We just had a harrowing week with a happy outcome. A Reesor family tradition is that the males usually have open heart surgery once they reach their 60’s. This week it was my brother’s turn, and he came to a hospital in the city to have it done. The surgery was a bit more complicated than usual, but everything went “routinely.” He is on the road to recovery, and is being discharged, just five days after being sawed open, having some new piping installed, and a valve job. Open heart surgery is routine in the sense that running Alaska’s Iditarod or climbing Mount Everest is routine.
Once he was diagnosed, surgery was done reasonably expeditiously; the consensus is that hospital staff is exceptional; doctors and nurses were totally professional, yet concerned, informative and available; and my brother even says the hospital food was not bad!
On the other hand, my sister-in-law will be looking after him on crutches. She has non-functioning and extremely painful knee, which almost certainly needs surgery, but last month she was told that she must have an MRI first. The surgeon said he would put a rush on it – and got a date in November. Over five months in our Waitcare System!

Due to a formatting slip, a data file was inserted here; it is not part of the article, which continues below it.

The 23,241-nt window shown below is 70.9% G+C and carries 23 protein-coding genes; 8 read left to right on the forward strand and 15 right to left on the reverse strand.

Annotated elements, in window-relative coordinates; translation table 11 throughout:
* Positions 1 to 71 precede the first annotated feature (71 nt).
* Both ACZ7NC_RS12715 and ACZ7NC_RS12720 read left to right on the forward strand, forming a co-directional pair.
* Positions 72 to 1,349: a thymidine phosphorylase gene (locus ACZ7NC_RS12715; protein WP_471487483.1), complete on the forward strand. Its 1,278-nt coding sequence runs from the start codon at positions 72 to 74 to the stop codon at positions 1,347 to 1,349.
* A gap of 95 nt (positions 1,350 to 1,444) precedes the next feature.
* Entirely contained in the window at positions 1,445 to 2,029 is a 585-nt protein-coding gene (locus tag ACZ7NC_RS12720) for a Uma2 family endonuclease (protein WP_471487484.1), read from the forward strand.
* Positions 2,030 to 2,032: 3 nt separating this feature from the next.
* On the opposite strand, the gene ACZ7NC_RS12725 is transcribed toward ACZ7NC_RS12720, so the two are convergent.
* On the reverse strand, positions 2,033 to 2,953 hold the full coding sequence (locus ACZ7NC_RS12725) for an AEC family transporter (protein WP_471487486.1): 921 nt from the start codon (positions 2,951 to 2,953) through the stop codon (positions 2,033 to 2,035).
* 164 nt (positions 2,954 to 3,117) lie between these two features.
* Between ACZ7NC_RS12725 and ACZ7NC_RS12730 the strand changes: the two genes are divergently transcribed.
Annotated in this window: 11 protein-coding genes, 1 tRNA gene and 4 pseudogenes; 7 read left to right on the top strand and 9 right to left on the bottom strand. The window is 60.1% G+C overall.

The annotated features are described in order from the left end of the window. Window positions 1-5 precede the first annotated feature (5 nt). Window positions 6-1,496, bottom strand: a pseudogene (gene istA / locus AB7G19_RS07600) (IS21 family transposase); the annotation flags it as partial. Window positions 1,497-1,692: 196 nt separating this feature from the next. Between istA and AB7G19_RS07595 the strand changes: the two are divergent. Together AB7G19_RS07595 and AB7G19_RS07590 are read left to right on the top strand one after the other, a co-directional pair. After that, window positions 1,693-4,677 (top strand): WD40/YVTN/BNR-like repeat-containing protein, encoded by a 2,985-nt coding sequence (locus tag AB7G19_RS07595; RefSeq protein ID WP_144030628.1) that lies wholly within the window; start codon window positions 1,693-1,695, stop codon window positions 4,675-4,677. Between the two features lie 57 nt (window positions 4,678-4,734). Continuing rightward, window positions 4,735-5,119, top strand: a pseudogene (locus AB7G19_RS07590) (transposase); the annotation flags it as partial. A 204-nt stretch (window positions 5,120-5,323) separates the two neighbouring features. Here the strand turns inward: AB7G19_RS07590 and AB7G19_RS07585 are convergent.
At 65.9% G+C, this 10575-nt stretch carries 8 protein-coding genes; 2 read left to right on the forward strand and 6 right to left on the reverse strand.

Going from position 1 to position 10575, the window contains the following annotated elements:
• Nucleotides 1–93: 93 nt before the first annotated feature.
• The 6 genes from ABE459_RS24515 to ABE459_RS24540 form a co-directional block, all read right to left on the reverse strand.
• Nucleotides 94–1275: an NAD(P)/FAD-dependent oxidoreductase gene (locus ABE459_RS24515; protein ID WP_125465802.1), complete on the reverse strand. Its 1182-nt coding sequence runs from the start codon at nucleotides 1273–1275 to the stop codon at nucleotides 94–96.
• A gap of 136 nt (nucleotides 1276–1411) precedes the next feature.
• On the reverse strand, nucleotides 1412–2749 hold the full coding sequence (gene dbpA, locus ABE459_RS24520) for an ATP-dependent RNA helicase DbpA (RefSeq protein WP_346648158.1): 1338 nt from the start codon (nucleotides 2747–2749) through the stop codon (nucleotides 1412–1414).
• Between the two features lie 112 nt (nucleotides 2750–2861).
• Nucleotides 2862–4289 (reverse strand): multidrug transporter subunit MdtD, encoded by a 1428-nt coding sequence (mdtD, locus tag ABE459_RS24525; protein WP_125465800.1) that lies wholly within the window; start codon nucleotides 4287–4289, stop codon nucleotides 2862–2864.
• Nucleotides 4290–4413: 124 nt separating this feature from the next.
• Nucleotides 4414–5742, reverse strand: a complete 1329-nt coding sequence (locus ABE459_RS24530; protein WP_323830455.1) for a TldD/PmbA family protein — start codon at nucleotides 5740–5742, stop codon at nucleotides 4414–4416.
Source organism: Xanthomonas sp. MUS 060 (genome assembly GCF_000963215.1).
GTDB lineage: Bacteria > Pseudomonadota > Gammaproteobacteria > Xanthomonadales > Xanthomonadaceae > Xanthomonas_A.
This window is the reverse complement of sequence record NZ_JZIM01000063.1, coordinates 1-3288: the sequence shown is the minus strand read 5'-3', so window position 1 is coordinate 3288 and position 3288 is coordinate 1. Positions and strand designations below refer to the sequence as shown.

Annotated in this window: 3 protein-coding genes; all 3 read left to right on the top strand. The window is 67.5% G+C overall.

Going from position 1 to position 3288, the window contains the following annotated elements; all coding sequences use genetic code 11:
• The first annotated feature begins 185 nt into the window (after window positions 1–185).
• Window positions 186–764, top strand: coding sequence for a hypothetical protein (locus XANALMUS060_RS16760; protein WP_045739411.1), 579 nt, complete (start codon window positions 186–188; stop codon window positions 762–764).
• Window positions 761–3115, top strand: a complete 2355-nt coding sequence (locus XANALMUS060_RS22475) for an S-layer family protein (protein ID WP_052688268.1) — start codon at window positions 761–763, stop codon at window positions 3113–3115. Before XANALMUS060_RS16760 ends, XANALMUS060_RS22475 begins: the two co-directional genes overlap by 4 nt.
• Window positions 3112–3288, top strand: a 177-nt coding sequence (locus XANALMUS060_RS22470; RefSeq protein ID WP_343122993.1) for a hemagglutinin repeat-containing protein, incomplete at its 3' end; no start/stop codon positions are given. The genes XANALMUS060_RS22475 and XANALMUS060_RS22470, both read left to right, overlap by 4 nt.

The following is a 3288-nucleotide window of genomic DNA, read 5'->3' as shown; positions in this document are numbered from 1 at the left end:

In the meantime, she will have constant pain, loss of sleep, etc., and multiple doctor’s visits, every one of which adds to the cost of the cure. In fact, long wait times cost the system– more correctly, costs taxpayers like you and me – and the economy, a horrendous but often ignored pile of money!
My question is: “How does this make sense?” Why, of all the developed countries in the world, does Canada insist on maintaining an noncompetitive, single-payer, (the government), single provider, (the government), single manager, (the government), system? Every developed country in the world except Canada has a combination of public and privately funded and delivered healthcare which introduces a healthy (pun intended) element of competition into healthcare.
I can hear the self-styled, Friends of Medicare, and their ilk, shrieking: “We don’t want an American style healthcare system!” I completely agree. During the 1990s, I had a salesman from Oklahoma City with whom I traveled the United States from corner to corner. His wife was employed in the US healthcare system, so we discussed the pros and cons of our separate systems for thousands of miles. Our conclusion was that both fall woefully short of what they should be in a pair of modern democracies.
A relatively recent study by the Fraser Institute reached the same conclusion. They looked at overall costs, wait times, accessibility to the best technology, and of course the results in terms of reduction of pain and suffering, and mortality. Overall, Canada and the United States ranked last, and second last, out of more than 30 developed countries. And we are arguing about which system is better than the other?